Microsoft open sources Windows scripting tool Mayhem

Outercurve will manage the further development of the Microsoft Mayhem program

Microsoft has released as open source a program that helps users link different Windows applications in a single workflow.

The program, called Mayhem, has been donated to the Outercurve Foundation. Developed by Microsoft's applied sciences research group, Mayhem allows people with no programming skills to link together different Windows programs to carry out tasks across programs. With Mayhem, users can stage repeatable actions, like using a cellphone to control a PowerPoint presentation, or to send a user an email whenever a weather program reports that the outside temperature has fallen below a certain point.

Mayhem connects graphical programs in a way that is similar to how batch files string together programs in a command-line environment. Developers create modules for specific Windows programs that then can be used within Mayhem to identify events and trigger actions within those programs.

"Mayhem is a collection of events and actions you tie together," said Paul Dietz, who is Microsoft's project leader for Mayhem. The applied sciences group first designed the software to expand the use of webcams beyond video chats. They realized that the software could work with any Windows programs.

Mayhem "is not as powerful as working with Visual Studio. But not many people are willing to take the effort to become expert programmers, so this provides a tool that allows people to do a lot of stuff very quickly," Dietz said. By placing the program in open source, Microsoft is hoping that more developers will write more modules for Mayhem, expanding the program's applicability.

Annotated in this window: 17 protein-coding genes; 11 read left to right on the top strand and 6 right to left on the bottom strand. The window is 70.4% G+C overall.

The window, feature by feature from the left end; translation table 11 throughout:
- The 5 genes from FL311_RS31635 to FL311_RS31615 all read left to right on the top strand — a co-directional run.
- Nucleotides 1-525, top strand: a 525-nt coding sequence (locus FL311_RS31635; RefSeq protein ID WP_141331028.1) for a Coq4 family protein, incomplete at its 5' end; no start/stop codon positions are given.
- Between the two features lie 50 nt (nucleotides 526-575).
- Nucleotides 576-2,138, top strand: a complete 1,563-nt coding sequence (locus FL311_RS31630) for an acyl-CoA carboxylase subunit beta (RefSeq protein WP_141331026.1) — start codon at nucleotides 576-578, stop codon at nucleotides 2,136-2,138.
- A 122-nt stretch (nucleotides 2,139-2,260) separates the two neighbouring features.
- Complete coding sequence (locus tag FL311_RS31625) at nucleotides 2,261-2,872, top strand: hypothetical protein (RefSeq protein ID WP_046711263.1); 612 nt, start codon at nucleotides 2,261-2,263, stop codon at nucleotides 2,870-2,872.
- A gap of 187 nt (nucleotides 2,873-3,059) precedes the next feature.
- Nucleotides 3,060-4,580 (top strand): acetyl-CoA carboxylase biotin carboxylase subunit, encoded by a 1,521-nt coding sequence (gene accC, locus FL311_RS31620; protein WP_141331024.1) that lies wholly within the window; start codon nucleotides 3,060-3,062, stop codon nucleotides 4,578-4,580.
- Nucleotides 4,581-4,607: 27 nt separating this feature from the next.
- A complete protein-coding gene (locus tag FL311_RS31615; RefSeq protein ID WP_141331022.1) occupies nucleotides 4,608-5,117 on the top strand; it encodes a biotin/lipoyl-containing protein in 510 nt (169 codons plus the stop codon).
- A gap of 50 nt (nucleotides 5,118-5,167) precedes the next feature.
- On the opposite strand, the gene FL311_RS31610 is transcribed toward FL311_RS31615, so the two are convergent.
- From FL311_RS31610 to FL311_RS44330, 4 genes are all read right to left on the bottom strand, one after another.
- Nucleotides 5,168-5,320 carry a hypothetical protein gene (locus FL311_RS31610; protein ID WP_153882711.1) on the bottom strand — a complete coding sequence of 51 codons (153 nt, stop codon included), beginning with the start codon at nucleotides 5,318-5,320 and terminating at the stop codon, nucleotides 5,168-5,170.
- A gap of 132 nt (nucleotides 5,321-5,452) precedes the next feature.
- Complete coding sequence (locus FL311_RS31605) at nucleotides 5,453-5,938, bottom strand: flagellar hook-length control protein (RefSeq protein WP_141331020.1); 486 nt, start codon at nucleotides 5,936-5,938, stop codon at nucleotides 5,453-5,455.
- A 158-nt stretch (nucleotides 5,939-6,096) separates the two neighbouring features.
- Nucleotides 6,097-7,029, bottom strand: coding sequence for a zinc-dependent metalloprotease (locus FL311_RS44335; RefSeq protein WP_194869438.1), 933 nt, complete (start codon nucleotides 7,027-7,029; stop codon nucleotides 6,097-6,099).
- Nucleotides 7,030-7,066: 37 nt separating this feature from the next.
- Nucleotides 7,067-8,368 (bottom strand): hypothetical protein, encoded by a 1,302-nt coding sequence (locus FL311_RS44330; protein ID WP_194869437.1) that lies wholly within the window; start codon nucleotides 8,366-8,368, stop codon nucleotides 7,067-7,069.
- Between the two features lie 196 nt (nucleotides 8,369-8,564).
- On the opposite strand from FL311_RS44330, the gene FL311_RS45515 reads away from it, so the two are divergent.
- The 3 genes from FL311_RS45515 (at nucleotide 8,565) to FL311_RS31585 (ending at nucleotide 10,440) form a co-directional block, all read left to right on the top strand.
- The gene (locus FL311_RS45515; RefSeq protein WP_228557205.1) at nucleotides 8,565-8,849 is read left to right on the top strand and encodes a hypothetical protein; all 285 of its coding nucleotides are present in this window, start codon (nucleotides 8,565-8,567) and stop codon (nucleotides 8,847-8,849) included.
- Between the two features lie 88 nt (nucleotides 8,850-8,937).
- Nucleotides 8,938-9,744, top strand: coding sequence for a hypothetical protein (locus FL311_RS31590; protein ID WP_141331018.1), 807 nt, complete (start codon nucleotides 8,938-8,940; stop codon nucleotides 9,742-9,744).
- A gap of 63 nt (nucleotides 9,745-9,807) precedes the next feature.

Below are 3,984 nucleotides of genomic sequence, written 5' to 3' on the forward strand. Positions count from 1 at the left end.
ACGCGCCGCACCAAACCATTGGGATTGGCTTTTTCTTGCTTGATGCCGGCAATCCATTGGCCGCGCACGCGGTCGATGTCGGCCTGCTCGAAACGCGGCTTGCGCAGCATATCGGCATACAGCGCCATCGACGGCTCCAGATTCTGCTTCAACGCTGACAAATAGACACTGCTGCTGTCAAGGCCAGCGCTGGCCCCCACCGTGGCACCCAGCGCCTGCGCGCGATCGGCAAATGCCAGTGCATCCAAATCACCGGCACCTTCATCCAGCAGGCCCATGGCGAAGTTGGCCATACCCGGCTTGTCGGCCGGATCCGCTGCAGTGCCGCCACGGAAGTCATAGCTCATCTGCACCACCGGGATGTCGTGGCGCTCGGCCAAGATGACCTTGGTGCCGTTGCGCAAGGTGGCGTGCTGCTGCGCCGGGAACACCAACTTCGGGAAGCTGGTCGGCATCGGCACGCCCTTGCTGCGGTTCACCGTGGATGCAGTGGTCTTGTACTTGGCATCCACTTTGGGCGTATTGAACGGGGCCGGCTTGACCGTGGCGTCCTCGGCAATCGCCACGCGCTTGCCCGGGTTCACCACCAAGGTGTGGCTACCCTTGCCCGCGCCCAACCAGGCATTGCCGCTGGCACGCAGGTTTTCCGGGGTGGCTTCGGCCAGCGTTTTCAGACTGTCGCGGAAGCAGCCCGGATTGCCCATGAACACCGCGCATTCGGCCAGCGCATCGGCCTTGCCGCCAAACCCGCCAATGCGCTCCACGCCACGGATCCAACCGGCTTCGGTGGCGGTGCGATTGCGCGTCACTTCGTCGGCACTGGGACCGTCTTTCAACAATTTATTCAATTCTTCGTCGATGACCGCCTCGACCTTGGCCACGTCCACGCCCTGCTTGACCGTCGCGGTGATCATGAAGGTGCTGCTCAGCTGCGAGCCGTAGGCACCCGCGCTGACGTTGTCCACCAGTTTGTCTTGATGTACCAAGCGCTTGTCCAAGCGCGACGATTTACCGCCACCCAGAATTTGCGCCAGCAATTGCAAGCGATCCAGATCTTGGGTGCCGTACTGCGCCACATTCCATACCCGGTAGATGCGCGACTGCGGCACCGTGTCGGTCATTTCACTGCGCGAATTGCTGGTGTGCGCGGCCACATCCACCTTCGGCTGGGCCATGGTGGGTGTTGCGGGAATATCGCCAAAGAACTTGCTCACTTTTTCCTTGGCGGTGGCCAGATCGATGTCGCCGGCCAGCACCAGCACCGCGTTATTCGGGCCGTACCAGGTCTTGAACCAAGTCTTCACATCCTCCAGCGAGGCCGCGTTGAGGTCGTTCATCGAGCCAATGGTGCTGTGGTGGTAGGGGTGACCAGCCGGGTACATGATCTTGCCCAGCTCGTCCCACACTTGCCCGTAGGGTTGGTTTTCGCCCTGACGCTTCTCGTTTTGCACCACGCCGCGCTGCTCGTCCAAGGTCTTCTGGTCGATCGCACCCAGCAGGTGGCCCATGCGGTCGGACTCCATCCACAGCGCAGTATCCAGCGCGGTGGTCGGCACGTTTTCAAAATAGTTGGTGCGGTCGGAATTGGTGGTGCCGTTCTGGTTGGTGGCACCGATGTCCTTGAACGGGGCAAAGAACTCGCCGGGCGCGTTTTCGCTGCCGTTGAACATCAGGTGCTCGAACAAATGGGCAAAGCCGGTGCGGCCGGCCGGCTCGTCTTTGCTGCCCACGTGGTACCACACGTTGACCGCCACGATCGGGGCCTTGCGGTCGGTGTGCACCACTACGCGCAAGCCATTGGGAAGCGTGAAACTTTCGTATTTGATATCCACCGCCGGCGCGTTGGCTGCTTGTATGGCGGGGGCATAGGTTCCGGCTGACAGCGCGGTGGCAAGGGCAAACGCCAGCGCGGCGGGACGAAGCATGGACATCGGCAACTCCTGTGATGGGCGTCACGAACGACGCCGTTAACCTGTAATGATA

Outercurve will manage the program in its newly formed Innovators Gallery, a subset of Outercurve projects devoted to experimental programs. "The board of directors decided we wanted to expand the scope of projects we brought into the foundation, and [the Innovators Gallery] way would be a good way to collect projects in this category," said Paula Hunter, executive director of Outercurve.

To drum up more interest in Mayhem, Outercurve is holding a contest called "Make Your Own Mayhem," which will award US$5,000 in prizes for the most creative uses of the software program. The contest ends April 30.

First called CodePlex, the Outercurve Foundation is a nonprofit organization that aims to encourage enterprises to participate in open-source software projects. Microsoft founded CodePlex in 2009, though the organization changed its name the following year to distance itself from the Microsoft open-source code repository of the same name. Currently, the organization provides a home for 22 projects and seeks funding beyond Microsoft.

Mayhem is available as a free download, and the code is available under the Microsoft Public License (Ms-PL).

Joab Jackson covers enterprise software and general technology breaking news for The IDG News Service. Follow Joab on Twitter at @Joab_Jackson. Joab's e-mail address is Joab_Jackson@idg.com

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